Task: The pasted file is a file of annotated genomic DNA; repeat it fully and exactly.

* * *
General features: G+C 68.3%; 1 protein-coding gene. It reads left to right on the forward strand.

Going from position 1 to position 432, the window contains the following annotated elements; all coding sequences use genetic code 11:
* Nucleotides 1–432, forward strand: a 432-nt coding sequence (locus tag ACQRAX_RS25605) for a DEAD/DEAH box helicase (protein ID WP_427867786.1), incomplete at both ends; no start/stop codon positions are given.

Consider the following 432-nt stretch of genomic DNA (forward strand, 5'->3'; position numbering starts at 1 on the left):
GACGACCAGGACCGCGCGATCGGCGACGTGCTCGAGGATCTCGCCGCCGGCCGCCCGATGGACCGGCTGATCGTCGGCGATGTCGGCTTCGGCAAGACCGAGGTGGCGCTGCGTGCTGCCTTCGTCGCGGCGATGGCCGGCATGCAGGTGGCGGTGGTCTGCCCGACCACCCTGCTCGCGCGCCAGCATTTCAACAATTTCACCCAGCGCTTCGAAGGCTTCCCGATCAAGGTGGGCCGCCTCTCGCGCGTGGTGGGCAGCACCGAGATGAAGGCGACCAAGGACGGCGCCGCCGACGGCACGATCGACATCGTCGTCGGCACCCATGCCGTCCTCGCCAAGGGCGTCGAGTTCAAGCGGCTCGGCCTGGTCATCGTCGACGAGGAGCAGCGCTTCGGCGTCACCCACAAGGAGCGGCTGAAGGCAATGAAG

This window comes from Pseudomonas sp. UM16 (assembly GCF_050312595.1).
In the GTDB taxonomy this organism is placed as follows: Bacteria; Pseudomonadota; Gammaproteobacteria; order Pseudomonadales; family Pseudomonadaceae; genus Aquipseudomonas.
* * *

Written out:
General features: G+C 68.3%; 1 protein-coding gene. It reads left to right on the forward strand.

Going from position 1 to position 432, the window contains the following annotated elements; all coding sequences use genetic code 11:
* Nucleotides 1–432, forward strand: a 432-nt coding sequence (locus tag ACQRAX_RS25605) for a DEAD/DEAH box helicase (protein ID WP_427867786.1), incomplete at both ends; no start/stop codon positions are given.

Consider the following 432-nt stretch of genomic DNA (forward strand, 5'->3'; position numbering starts at 1 on the left):
GACGACCAGGACCGCGCGATCGGCGACGTGCTCGAGGATCTCGCCGCCGGCCGCCCGATGGACCGGCTGATCGTCGGCGATGTCGGCTTCGGCAAGACCGAGGTGGCGCTGCGTGCTGCCTTCGTCGCGGCGATGGCCGGCATGCAGGTGGCGGTGGTCTGCCCGACCACCCTGCTCGCGCGCCAGCATTTCAACAATTTCACCCAGCGCTTCGAAGGCTTCCCGATCAAGGTGGGCCGCCTCTCGCGCGTGGTGGGCAGCACCGAGATGAAGGCGACCAAGGACGGCGCCGCCGACGGCACGATCGACATCGTCGTCGGCACCCATGCCGTCCTCGCCAAGGGCGTCGAGTTCAAGCGGCTCGGCCTGGTCATCGTCGACGAGGAGCAGCGCTTCGGCGTCACCCACAAGGAGCGGCTGAAGGCAATGAAG

This window comes from Pseudomonas sp. UM16 (assembly GCF_050312595.1).
In the GTDB taxonomy this organism is placed as follows: Bacteria; Pseudomonadota; Gammaproteobacteria; order Pseudomonadales; family Pseudomonadaceae; genus Aquipseudomonas.